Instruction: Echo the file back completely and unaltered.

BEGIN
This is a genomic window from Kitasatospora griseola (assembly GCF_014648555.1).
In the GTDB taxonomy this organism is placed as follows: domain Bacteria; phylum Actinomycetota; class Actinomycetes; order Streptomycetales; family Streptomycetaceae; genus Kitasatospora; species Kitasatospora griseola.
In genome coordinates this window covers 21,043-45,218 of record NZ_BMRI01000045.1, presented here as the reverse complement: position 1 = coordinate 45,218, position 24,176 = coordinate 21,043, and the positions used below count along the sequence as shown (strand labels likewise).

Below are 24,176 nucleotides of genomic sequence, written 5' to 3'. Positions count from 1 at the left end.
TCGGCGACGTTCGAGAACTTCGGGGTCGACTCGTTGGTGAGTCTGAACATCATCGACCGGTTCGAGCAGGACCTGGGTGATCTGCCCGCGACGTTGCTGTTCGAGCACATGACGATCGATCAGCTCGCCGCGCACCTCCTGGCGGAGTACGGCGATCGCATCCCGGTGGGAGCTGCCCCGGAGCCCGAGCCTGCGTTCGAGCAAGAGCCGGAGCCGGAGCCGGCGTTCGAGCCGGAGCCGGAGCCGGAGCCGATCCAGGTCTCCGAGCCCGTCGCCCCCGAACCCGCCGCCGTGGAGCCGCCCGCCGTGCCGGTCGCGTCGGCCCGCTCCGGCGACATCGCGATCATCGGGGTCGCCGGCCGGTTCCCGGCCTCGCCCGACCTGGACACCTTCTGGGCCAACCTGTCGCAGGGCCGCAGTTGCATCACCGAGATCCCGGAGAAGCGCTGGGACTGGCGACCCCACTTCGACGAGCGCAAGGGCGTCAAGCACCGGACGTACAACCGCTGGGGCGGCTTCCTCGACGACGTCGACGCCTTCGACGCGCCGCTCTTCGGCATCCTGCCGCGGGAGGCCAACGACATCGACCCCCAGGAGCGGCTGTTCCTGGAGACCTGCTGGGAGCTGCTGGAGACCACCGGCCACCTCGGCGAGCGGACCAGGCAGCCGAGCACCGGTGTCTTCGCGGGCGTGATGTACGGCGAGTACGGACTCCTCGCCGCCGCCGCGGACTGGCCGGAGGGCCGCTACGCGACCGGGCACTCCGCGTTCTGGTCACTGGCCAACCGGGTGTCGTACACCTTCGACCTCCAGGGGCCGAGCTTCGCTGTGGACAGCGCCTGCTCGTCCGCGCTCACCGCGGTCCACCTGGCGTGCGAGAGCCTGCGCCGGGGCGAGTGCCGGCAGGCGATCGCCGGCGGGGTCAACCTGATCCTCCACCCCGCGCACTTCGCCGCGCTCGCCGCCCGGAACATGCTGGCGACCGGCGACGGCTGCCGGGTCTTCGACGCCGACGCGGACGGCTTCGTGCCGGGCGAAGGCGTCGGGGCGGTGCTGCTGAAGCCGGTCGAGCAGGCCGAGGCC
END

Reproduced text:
This is a genomic window from Kitasatospora griseola (assembly GCF_014648555.1).
In the GTDB taxonomy this organism is placed as follows: domain Bacteria; phylum Actinomycetota; class Actinomycetes; order Streptomycetales; family Streptomycetaceae; genus Kitasatospora; species Kitasatospora griseola.
In genome coordinates this window covers 21,043-45,218 of record NZ_BMRI01000045.1, presented here as the reverse complement: position 1 = coordinate 45,218, position 24,176 = coordinate 21,043, and the positions used below count along the sequence as shown (strand labels likewise).

Below are 24,176 nucleotides of genomic sequence, written 5' to 3'. Positions count from 1 at the left end.
TCGGCGACGTTCGAGAACTTCGGGGTCGACTCGTTGGTGAGTCTGAACATCATCGACCGGTTCGAGCAGGACCTGGGTGATCTGCCCGCGACGTTGCTGTTCGAGCACATGACGATCGATCAGCTCGCCGCGCACCTCCTGGCGGAGTACGGCGATCGCATCCCGGTGGGAGCTGCCCCGGAGCCCGAGCCTGCGTTCGAGCAAGAGCCGGAGCCGGAGCCGGCGTTCGAGCCGGAGCCGGAGCCGGAGCCGATCCAGGTCTCCGAGCCCGTCGCCCCCGAACCCGCCGCCGTGGAGCCGCCCGCCGTGCCGGTCGCGTCGGCCCGCTCCGGCGACATCGCGATCATCGGGGTCGCCGGCCGGTTCCCGGCCTCGCCCGACCTGGACACCTTCTGGGCCAACCTGTCGCAGGGCCGCAGTTGCATCACCGAGATCCCGGAGAAGCGCTGGGACTGGCGACCCCACTTCGACGAGCGCAAGGGCGTCAAGCACCGGACGTACAACCGCTGGGGCGGCTTCCTCGACGACGTCGACGCCTTCGACGCGCCGCTCTTCGGCATCCTGCCGCGGGAGGCCAACGACATCGACCCCCAGGAGCGGCTGTTCCTGGAGACCTGCTGGGAGCTGCTGGAGACCACCGGCCACCTCGGCGAGCGGACCAGGCAGCCGAGCACCGGTGTCTTCGCGGGCGTGATGTACGGCGAGTACGGACTCCTCGCCGCCGCCGCGGACTGGCCGGAGGGCCGCTACGCGACCGGGCACTCCGCGTTCTGGTCACTGGCCAACCGGGTGTCGTACACCTTCGACCTCCAGGGGCCGAGCTTCGCTGTGGACAGCGCCTGCTCGTCCGCGCTCACCGCGGTCCACCTGGCGTGCGAGAGCCTGCGCCGGGGCGAGTGCCGGCAGGCGATCGCCGGCGGGGTCAACCTGATCCTCCACCCCGCGCACTTCGCCGCGCTCGCCGCCCGGAACATGCTGGCGACCGGCGACGGCTGCCGGGTCTTCGACGCCGACGCGGACGGCTTCGTGCCGGGCGAAGGCGTCGGGGCGGTGCTGCTGAAGCCGGTCGAGCAGGCCGAGGCC